Sometimes, a school may have a low score on a measure, but responses to many of the items seem generally positive. But on the survey, students and teachers use the strongly agree and agree categories in ways that are analytically and conceptually distinct.

For example, School A has a score of 30 on Teacher-Teacher Trust, but the percent of teachers agreeing or strongly agreeing with each item ranges from 70 to 88%. If we only look at the frequencies, we might think that this school is doing well on this measure. But when we look at the proportion of respondents who agree and compare it to those who strongly agree, we can see that most respondents are agreeing instead of strongly agreeing:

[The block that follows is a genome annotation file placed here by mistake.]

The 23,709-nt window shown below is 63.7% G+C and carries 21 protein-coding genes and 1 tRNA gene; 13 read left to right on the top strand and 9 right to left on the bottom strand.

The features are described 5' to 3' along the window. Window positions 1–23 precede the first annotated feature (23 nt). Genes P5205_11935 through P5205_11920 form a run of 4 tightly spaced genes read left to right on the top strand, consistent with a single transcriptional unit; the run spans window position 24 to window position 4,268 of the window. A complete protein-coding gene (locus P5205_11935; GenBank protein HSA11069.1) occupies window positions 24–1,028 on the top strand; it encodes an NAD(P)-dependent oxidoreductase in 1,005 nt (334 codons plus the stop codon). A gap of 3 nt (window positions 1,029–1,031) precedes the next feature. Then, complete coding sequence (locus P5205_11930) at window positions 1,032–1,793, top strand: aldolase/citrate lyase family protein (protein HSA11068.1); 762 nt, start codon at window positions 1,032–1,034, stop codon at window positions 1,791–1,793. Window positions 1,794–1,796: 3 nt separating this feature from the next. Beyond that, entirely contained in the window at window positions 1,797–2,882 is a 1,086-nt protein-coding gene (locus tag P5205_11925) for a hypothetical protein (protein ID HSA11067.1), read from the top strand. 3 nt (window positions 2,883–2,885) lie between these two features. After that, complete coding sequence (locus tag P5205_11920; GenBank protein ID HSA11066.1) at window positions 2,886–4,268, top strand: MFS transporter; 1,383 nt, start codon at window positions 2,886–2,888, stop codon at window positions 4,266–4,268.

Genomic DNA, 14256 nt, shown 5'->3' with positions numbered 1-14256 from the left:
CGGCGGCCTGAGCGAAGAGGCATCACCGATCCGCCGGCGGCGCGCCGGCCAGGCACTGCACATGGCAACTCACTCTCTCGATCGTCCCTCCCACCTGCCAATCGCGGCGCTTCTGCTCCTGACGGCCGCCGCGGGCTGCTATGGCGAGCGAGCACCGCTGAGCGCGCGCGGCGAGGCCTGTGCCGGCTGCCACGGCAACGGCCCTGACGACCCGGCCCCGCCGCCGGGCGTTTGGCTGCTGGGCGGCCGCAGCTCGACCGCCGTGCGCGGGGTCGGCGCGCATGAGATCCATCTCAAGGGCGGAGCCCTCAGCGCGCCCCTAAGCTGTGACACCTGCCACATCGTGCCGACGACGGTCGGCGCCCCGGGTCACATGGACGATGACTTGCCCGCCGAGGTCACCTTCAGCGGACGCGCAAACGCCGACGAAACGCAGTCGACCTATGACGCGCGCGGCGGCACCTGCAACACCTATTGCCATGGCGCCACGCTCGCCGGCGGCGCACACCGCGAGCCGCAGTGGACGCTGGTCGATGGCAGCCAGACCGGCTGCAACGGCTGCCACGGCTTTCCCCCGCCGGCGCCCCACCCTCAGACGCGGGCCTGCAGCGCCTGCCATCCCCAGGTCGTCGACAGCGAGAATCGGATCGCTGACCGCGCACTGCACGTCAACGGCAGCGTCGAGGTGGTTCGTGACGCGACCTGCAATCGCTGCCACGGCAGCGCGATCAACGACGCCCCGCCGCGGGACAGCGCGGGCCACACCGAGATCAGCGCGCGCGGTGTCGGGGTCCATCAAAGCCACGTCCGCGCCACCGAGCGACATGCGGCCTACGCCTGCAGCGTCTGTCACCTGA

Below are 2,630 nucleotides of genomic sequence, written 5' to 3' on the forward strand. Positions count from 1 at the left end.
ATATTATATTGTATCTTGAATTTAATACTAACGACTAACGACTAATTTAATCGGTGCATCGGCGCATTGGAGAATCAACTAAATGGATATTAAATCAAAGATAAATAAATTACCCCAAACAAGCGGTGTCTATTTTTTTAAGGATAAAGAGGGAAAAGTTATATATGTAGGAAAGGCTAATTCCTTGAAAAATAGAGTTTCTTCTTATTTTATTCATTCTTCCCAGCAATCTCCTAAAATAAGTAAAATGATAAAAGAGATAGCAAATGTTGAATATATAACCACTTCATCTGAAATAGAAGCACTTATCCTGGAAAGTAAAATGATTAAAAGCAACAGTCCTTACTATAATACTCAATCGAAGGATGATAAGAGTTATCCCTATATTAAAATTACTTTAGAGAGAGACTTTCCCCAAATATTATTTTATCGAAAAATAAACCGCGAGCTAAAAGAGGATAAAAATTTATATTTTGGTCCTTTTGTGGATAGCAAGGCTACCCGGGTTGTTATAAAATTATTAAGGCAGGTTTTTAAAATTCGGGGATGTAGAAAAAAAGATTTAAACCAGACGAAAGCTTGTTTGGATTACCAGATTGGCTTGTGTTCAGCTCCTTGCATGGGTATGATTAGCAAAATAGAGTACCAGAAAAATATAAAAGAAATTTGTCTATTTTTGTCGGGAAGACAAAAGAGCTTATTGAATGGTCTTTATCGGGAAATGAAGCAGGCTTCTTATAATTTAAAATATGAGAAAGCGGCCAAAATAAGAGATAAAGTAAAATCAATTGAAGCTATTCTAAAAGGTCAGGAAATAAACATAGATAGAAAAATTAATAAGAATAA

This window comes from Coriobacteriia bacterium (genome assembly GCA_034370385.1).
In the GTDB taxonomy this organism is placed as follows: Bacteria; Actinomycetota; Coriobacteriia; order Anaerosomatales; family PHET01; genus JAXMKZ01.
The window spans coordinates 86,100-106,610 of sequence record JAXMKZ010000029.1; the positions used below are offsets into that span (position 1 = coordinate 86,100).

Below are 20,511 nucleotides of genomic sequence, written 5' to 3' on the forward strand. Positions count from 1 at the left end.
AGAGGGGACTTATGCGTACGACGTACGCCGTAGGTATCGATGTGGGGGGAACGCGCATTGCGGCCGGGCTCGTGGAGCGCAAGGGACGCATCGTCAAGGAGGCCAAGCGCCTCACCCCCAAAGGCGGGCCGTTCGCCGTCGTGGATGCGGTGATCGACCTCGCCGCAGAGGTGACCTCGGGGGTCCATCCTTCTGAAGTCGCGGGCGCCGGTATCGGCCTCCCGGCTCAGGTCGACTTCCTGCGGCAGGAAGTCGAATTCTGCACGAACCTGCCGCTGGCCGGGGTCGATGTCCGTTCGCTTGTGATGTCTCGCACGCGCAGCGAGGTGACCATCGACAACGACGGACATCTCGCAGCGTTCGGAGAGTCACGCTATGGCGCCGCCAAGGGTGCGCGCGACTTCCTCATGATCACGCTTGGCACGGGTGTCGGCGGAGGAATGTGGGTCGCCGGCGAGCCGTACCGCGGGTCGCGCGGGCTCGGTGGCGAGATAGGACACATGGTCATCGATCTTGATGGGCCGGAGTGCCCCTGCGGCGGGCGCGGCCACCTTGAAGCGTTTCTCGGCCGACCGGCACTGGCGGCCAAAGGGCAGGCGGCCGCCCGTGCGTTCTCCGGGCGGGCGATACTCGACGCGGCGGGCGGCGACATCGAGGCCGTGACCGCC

Compare these frequencies to the frequencies of School B that has a measure score of 70 on Teacher-Teacher Trust:

The percent agreeing or strongly agreeing to each item is somewhat higher than School A—87% to 96%--but note that there is a much greater proportion of respondents in the very top category.

In addition, our method of analysis (Rasch analysis) takes into account that some items are more “difficult” to agree with than others. In Teacher-Teacher Trust, we know from Rasch analysis that “Teachers in this school trust each other” is the most difficult to endorse, while “Teachers feel respected by other teachers” is the “easiest” to endorse.

If a teacher responds in a statistically improbable way, that response is down-weighted in calculating the school’s measure score. For example, if the teacher reports that she strongly disagrees with “Teachers in this school trust each other” but responds “to a great extent” to “Teachers feel respected by other teachers”, our scoring process down-weights that individual because the responses are statistically unreliable.